Lecturers at London Metropolitan University (LMU) started a five day strike on Monday of this week — the longest strike in higher education in recent years.
The members of the Natfhe union are protesting against the imposition of a contract without negotiation.
Strikers demonstrated on Monday outside LMU’s Tower Hill site in east London wearing gags and carrying placards reading “no contract, no voice”.
Another demonstration was due to take place at the university’s Holloway Road site on Tuesday. Lecturers are also boycotting quality assurance procedures, student assessment, exam invigilation and open evenings.
LMU was formed by the merger of London Guildhall University and the University of North London (UNL). It is the largest university in London, and one of the largest in Britain.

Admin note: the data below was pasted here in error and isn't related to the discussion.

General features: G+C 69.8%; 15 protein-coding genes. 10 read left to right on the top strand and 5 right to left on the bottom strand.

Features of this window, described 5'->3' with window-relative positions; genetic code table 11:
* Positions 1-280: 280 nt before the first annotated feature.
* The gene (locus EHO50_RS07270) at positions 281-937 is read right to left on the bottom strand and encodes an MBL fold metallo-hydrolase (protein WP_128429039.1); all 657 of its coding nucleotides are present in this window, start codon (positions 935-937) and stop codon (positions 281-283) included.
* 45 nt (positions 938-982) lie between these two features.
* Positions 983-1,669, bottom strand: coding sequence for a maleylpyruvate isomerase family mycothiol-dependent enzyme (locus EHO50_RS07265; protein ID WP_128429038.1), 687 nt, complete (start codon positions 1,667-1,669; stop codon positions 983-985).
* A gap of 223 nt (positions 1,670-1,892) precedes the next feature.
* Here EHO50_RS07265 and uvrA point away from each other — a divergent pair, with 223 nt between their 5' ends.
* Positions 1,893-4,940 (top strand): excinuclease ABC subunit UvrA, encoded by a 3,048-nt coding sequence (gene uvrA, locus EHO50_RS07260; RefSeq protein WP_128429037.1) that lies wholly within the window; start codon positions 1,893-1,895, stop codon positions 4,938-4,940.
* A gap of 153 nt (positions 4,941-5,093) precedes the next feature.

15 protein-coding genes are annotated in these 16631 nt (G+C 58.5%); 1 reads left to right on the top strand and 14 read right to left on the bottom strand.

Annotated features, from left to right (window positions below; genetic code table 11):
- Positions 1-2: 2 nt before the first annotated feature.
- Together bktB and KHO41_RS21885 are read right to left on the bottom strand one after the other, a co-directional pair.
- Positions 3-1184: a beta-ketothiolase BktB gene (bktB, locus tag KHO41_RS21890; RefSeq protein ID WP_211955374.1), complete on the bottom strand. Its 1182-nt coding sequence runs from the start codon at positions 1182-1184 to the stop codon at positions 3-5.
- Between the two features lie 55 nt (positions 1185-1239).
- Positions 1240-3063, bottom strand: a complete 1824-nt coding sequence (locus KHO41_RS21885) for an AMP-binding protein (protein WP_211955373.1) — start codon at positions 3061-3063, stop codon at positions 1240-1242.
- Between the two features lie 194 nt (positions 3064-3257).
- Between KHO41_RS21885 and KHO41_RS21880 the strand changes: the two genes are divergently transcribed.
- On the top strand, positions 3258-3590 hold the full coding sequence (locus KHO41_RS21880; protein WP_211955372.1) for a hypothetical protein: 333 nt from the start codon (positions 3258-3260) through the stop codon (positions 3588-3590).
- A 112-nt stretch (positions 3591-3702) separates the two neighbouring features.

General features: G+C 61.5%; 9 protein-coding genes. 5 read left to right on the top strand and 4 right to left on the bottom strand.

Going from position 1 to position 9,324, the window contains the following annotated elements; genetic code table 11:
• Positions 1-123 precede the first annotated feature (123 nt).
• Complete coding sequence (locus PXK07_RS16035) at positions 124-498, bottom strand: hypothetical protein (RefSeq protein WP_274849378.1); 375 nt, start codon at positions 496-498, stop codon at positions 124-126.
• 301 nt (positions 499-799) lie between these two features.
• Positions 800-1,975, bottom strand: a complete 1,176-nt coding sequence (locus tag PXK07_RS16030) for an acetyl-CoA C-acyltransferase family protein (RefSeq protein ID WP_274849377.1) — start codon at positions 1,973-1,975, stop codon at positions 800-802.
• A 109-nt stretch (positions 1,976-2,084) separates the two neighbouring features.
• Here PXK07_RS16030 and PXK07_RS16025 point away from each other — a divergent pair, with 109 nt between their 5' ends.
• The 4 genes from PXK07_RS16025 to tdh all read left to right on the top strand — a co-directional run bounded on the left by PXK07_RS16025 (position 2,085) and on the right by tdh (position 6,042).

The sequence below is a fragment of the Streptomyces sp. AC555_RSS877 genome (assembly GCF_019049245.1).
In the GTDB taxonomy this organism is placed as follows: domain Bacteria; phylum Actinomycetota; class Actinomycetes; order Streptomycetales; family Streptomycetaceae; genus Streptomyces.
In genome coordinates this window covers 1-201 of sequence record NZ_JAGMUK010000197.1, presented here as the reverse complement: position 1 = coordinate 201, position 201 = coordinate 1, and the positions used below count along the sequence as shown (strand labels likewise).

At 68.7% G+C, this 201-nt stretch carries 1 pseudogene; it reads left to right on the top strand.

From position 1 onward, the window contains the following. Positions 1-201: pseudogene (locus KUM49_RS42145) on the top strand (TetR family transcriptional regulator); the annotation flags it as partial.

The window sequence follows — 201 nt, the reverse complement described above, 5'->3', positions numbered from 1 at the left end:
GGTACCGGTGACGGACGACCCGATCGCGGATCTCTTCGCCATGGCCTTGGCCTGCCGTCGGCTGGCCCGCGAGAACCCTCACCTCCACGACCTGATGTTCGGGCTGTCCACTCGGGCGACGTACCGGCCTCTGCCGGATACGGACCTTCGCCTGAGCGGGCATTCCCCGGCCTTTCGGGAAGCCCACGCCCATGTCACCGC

The dispute was sparked in April of last year when LMU management unilaterally imposed inferior UNL contracts on 387 former Guildhall staff. The UNL contracts were themselves imposed on staff after a lockout in 1999.
“We tried talks and Acas negotiations — at every point along that fairly tedious process, management refused to deliver anything whatsoever,” says Cliff Snaith, Natfhe branch secretary at LMU’s North campus.
The Natfhe and AUT lecturers’ unions have jointly rejected a pay offer of 5 percent over two years. The unions are calling for 11.2 percent across the board.